PORTSMOUTH, Va. (AP) — A Coast Guard official testified on Thursday that the closest Navy ship to the HMS Bounty before it sank during Hurricane Sandy was about 260 miles away, highlighting just how isolated the tall ship was in the October superstorm.
“Because of the size of the storm, because of how large Sandy was, everybody got out of the way,” said Cmdr. James Mitchell, search and rescue mission coordinator for the Coast Guard’s North Carolina sector.
It isn’t uncommon for the Navy to send some of its ships that are in port out to sea before a storm strikes. It does so in order to reduce the risk of major damage to ships and piers during high winds and seas. But unlike the HMS Bounty, the Navy sent its high-tech warships built of steel out of Sandy’s path. The wooden Bounty, which had parts of its frame rotting, sailed directly into it.
One crew member died and the captain was never found after the 18th Century-replica ship rolled over and sank about 90 miles southeast of Cape Hatteras, N.C., in the early morning hours of Oct. 29.
The three-mast sailing ship was built for the 1962 film “Mutiny on the Bounty” starring Marlon Brando, and was featured in several other films over the years, including one of the “Pirates of the Caribbean” movies.
The Coast Guard and National Transportation Safety Board held a series of hearings in the past two weeks to determine what caused the ship to sink and the subsequent loss of life. The Coast Guard’s investigation, which could include possible recommendations for policy changes and referral of evidence to prosecutors, is expected to take several more months to complete.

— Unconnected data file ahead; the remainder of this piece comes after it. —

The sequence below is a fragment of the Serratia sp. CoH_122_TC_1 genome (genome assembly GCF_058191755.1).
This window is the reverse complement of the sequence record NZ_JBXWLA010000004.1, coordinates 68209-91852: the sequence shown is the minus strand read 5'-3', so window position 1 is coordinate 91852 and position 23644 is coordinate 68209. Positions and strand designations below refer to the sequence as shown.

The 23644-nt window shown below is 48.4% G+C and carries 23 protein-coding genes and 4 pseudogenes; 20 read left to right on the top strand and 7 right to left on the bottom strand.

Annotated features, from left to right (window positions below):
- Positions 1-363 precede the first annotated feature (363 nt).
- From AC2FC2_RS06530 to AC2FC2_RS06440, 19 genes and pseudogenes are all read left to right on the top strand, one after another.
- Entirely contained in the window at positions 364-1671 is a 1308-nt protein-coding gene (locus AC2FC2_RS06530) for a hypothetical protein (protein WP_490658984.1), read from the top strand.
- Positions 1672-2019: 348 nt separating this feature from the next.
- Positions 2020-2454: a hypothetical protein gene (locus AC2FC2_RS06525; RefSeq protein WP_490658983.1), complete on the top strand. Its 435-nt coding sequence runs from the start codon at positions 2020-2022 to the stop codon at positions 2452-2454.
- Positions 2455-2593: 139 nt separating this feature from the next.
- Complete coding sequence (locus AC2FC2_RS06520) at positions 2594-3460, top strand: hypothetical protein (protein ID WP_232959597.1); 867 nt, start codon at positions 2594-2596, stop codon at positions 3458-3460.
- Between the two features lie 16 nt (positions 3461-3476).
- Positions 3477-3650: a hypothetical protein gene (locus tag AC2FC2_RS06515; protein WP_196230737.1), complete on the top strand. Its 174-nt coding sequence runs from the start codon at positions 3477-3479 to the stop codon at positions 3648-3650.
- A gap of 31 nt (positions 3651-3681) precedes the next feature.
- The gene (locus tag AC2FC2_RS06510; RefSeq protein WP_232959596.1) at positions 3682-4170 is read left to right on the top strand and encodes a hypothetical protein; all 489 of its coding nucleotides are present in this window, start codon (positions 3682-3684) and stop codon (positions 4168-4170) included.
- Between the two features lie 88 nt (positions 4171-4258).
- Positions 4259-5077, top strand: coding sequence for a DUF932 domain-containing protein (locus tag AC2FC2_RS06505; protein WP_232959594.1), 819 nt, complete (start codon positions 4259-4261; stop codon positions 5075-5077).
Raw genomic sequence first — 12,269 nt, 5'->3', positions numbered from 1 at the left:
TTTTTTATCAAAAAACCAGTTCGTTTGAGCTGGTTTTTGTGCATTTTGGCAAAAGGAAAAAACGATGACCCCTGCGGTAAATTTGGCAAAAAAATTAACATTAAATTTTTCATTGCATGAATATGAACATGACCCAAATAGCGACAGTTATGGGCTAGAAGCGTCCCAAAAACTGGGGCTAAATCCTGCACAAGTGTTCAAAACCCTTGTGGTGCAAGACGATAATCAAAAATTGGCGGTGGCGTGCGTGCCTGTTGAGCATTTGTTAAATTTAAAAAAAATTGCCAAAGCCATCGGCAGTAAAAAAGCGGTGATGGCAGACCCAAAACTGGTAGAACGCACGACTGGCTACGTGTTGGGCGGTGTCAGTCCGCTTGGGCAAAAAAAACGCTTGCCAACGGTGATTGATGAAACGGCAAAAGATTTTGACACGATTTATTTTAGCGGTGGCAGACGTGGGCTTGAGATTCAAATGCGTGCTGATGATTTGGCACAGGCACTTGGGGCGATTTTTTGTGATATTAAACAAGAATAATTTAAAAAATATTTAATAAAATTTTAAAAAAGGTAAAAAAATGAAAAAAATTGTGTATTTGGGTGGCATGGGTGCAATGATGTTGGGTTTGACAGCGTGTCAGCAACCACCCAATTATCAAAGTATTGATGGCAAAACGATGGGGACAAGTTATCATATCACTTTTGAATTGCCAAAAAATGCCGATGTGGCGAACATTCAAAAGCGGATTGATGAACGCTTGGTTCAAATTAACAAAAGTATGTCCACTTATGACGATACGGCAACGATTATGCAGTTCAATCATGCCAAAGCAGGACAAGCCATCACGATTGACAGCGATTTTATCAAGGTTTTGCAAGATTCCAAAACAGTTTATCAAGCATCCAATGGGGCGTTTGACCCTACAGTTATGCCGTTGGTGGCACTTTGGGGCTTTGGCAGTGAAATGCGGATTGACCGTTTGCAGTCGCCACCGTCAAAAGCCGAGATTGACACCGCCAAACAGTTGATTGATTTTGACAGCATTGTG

Throughout the hearings, there has been testimony that Capt. Robin Walbridge believed a ship was safer at sea than in a port during a hurricane. It was a sentiment echoed on the ship’s official Facebook page during the storm, which was updated from Illinois by the father of one of the crew members.
“I’ve tried to find one person who will say a ship is safer at sea. I can’t do it,” said Cmdr. Kevin Carroll, the Coast Guard’s lead investigator into the sinking.
After leaving New London, Conn., on Oct. 25 for St. Petersburg, Fla., Walbridge decided to head on a southeastern track to allow the storm to pick its path. The next day was described as one filled with pleasant weather. But the following day things changed, and it was evident the crew was headed for bad weather as wind picked up and the seas got rougher.
With conditions continually worsening, Chief Mate John Svendsen testified that Walbridge overruled him when he suggested that the Bounty seek safe harbor in Bermuda to ride the storm out. Instead, Walbridge decided to head west toward Cape Hatteras. That would take the Bounty, which was taking on water and having problems with its bilge pumps, directly in the path of the storm. Crew members testified he did so in hopes of finding more favorable winds and slipping by the storm as it headed north.
But with the ship taking on water, its generators failing and its engines no longer working, the Bounty couldn’t cut across fast enough and had to alert the Coast Guard that it might need to abandon ship.
“It was our opinion,” Mitchell said, “that perhaps that the Bounty didn’t know the situation they were getting themselves into.”
The Bounty had hoped to make an orderly exit off the ship once daylight hit to allow Coast Guard helicopters and ships to safely find them after most of the storm had passed. But with everyone on deck as the water rose within the ship, a large wave hit the Bounty and tossed everyone into the sea.
The 14 surviving crew members were rescued by a team of Coast Guard helicopter pilots, hoist operators and swimmers within hours after a Coast Guard plane that had been circling the area to serve as a communications bridge spotted the ship turned over.
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